- Conducting tests to evaluate the brain’s electrical activity. This test is often conducted when the patient exhibits signs of epilepsy or has seizures.
- Conducting an MRI to identify brain injuries or abnormalities.
- Conducting a CT scan to reveal brain damage.
- Obtaining a blood sample to test for infections or possible bleeding disorders.
Other tests may be conducted by a neurological specialist to detect:
- Loss of vision or impaired vision, such as blurred vision
- Loss of hearing or deafness
- Delays in reaching speech milestones
- Movement disorders
- Intellectual disabilities
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Other Conditions Associated with Cerebral Palsy
Patients who suffer from cerebral palsy can exhibit a wide range of additional symptoms. Some of these are as follows:
- Excessive drooling
- Problems with communication
- Speech and language disorders
- Spinal deformities or growth abnormalities
- Muscle locking and an inability to move the limbs in certain ways
- Poor bone density, which can lead to easy and frequent fractures
- Dental issues
Treating Cerebral Palsy
Patients who suffer from cerebral palsy often require long-term medical care, and they may need all of the following:
- Physical therapy to improve strength, flexibility, balance, and mobility.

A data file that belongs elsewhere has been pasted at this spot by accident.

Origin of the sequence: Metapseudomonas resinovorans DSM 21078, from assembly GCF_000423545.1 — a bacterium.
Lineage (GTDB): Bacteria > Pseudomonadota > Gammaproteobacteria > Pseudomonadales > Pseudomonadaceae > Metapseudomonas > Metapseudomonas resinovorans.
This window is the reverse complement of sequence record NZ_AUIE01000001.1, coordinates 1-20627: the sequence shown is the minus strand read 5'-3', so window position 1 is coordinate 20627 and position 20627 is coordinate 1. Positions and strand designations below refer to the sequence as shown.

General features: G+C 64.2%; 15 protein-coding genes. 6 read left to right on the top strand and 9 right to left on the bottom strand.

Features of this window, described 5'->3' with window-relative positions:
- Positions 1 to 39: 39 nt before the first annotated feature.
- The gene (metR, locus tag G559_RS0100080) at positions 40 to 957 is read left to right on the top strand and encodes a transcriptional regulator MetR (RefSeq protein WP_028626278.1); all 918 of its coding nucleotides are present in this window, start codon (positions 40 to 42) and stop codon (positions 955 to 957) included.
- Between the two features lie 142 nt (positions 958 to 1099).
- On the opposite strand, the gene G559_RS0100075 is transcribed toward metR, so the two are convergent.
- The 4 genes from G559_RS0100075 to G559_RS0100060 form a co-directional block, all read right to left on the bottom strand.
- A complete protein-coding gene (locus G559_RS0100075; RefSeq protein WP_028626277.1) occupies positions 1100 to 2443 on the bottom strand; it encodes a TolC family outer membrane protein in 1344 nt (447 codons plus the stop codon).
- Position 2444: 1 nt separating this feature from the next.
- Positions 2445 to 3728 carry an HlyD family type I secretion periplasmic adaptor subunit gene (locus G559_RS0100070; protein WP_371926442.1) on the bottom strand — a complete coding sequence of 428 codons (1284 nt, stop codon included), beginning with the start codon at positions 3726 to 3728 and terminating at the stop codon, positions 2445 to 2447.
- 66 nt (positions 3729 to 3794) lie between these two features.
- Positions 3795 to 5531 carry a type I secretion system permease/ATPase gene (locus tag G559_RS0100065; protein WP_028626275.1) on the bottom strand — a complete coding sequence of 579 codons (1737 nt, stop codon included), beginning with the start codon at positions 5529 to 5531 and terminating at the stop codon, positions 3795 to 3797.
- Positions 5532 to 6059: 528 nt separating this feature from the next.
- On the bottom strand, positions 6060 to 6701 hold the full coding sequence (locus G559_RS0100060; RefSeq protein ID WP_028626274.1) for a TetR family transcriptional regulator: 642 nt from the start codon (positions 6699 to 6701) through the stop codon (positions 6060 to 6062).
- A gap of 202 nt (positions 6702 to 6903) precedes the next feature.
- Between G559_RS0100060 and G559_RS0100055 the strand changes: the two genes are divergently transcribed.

- Medication to reduce muscle tightness, improve functional abilities, treat pain, and manage other complications.
- Speech and language therapy to improve communication or to teach sign language. The patient may also be taught how to use communication devices such as a computer that is equipped with a voice synthesizer.
- Surgery may be needed to realign the patient’s bones or joints, cut the nerves to dysfunctional muscles or spastic muscles, or to reduce pain and improve mobility.
Receiving a cerebral palsy diagnosis for a newborn or a young child will lead to a wide range of new challenges that you and your family will have to face To care for your child as well as yourself, you can do the following:
- Foster your child’s independence and encourage efforts that exhibit independence, irrespective of how small they may be.
- Speak on your child’s behalf by asking tough questions when it comes to dealing with physicians, therapists, or teachers.
- Join groups, organizations, or counseling services that can help you and support you while dealing with your child’s illness.
Because the types of brain damage that lead to cerebral palsy do not heal over time, cerebral palsy is a permanent condition, and dealing with it becomes a life-long endeavor. However, since the treatment of cerebral palsy and the diagnostic tests needed to properly identify it are costly, families tend to face a great deal of stress when it comes to meeting their financial obligations.
Many cases of cerebral palsy are caused by medical negligence in the delivery room. If your child’s cerebral palsy is such a case, we are here to help. We offer no-obligation case evaluations at no up-front cost, so call us today to learn more about your rights and to initiate the claims process for the damages you deserve. Call now at (800) 222-9529.